Perrotta suggests that in times of real trouble, extremism trumps logic and dialogue becomes meaningless. Read as a metaphor for the social and political splintering of American society after 9/11, it’s a chillingly accurate diagnosis.
 
It is the portions of “The Leftovers” where Mr. Perrotta avoids the more cartoony and melodramatic aspects of his story (having to do with the Sudden Departure and the Guilty Remnant) that are by far the most persuasive. And it is these same sections that showcase his gifts as a novelist: his talent for depicting the ordinary (as opposed to metaphoric or supernatural); his affectionate but astringent understanding of his characters and their imperfections; his appreciation of the dark undertow of loss that lurks beneath the familiar, glossy surface of suburban life.
 
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For Nina and Luke
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Laurie Garvey hadn't been raised to believe in the Rapture.
Quotations
"Is there anything else you want to know? It's kind of a relief to tell you about it."

Nora knew what she meant. As distressing as it was to learn the details of Doug's affair, it also felt therapeutic, as if a missing chunk of the past were being returned to her.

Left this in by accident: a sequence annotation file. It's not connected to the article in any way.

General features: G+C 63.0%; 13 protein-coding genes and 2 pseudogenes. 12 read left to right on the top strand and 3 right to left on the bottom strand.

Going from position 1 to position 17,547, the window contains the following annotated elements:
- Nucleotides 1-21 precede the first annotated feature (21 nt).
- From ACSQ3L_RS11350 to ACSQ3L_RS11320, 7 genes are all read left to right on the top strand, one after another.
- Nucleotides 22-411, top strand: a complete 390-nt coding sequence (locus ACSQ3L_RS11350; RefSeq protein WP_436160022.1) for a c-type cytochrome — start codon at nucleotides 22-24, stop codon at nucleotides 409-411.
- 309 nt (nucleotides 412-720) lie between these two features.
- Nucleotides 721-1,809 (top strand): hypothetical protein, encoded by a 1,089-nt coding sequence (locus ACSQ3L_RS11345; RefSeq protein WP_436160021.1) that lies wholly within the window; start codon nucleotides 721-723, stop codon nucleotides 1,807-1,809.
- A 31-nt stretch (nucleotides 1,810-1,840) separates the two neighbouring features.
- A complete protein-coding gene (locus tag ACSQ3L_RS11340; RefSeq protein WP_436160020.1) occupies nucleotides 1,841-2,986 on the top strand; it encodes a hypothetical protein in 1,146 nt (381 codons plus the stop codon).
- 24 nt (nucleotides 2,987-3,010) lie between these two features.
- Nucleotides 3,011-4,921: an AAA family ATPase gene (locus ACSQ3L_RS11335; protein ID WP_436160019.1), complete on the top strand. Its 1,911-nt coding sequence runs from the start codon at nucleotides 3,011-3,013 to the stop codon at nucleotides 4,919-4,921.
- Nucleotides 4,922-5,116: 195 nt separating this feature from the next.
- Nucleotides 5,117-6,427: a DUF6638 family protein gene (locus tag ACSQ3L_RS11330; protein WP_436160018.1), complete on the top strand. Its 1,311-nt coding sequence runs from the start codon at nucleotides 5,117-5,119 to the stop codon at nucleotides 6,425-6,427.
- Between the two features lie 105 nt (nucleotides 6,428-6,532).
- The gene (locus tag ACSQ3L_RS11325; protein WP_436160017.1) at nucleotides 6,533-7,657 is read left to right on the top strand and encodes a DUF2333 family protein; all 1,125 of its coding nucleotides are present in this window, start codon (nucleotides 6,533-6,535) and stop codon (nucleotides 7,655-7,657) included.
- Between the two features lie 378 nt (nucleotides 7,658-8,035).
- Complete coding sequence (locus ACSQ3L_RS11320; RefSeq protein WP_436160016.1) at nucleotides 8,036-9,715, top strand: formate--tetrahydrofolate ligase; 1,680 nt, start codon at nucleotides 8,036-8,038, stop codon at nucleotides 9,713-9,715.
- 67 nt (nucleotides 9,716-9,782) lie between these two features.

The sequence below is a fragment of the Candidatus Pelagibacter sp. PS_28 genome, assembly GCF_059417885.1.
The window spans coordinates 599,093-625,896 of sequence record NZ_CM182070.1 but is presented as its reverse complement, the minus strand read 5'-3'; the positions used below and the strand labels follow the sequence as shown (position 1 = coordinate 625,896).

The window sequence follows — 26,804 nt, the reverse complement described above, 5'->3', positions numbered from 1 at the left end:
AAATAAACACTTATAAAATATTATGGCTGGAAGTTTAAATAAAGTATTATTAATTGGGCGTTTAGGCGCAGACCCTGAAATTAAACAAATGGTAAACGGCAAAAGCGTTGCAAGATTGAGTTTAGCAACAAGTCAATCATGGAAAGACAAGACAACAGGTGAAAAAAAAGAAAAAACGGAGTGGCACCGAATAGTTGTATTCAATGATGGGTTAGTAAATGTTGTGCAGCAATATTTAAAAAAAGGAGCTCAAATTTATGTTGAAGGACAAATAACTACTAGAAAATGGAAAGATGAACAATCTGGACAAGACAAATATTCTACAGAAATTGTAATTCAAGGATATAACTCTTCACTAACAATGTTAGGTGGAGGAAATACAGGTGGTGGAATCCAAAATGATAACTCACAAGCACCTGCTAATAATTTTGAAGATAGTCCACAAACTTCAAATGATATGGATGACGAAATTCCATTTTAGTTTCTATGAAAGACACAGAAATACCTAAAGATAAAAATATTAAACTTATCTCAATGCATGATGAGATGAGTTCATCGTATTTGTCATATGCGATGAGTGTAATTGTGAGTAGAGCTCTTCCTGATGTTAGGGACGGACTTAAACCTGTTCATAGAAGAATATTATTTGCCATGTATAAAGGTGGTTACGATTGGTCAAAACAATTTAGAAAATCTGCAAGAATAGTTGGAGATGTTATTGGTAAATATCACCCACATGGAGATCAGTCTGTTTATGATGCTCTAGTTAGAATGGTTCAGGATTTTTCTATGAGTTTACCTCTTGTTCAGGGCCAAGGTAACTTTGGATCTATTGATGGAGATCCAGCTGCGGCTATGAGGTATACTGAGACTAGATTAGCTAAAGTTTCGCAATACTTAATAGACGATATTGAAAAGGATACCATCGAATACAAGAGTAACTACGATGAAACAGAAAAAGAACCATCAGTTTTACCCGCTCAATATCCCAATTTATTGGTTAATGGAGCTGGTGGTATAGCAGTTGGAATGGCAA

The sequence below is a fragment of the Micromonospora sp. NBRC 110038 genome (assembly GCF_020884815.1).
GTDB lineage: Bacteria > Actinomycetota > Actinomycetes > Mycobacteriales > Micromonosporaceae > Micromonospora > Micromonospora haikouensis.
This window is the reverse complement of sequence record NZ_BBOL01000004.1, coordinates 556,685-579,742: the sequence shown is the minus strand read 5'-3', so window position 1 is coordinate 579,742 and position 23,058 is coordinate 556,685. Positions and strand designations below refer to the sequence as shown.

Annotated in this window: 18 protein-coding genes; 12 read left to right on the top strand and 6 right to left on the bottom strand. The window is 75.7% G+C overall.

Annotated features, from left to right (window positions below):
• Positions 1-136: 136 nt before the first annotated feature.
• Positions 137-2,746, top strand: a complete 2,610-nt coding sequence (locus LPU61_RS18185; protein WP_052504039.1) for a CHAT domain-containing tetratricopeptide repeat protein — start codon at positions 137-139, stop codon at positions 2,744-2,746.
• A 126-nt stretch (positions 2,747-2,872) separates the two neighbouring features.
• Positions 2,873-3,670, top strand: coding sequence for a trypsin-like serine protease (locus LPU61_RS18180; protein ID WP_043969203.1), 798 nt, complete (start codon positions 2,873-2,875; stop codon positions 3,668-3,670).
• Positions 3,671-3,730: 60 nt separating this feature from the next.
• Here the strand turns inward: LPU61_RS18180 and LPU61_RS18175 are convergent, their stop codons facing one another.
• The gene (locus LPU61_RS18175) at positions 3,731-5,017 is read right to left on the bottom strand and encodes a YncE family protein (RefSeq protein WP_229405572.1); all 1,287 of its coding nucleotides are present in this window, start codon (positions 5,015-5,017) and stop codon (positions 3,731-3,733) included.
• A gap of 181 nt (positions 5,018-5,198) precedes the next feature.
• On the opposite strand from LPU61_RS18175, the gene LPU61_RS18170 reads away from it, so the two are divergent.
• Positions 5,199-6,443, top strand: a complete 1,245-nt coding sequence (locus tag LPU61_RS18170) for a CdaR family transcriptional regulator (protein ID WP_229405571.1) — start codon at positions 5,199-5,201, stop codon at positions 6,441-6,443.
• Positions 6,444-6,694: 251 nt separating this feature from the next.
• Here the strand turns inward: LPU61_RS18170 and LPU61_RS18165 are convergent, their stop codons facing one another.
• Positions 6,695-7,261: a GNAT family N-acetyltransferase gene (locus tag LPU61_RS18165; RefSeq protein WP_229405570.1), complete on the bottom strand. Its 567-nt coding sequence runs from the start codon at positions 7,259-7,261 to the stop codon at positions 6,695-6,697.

"Just one thing. Did he ever talk about me?"

Kylie rolled her eyes. "Only all the time."

"Really?"

"Yeah. He always said he loved you."

"You're kidding." Nora couldn't hide her skepticism. "He hardly ever said that to me. Not even when I said it first."

"It was like a ritual. Right after we had sex, he'd get all serious and say, This isn't about me not loving Nora." She uttered these words in a deep, manly voice, not at all like Doug's. "Sometimes I said it along with him. This isn't about me not loving Nora."

"Wow. You must've hated me."

"I didn't hate you," Kylie said. "I was just jealous."

"Jealous?" Nora tried to laugh, but the sound died in her throat. It had been a long time since she'd thought of herself as someone other people could be jealous of. "Why?"

"You had everything, you know? The husband, the house, those beautiful kids. All your friends and your nice clothes, the yoga and the vacations. And I couldn’t even make him forget you when he was in my bed."

Nora closed her eyes. Doug had been foggy in her mind for a long time, but all at once he was clear again. She could see him lying beside Kylie, naked and smug after fucking her, earnestly reminding her of his family commitments, his enduring love for his wife, letting her know that she could only have so much, and nothing more.

"He didn't care for me," Nora explained. "He just couldn’t stand to see you happy."
Whern your words are futile, you are better off keeping them to yourself, or never even thinking them in the first place.
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What would happen if The Rapture actually took place and millions of people just disappeared from the earth? How would normal people respond? The residents of Mapleton use a variety of coping mechanisms in this thought-provoking novel about love, connection, and loss.… (more)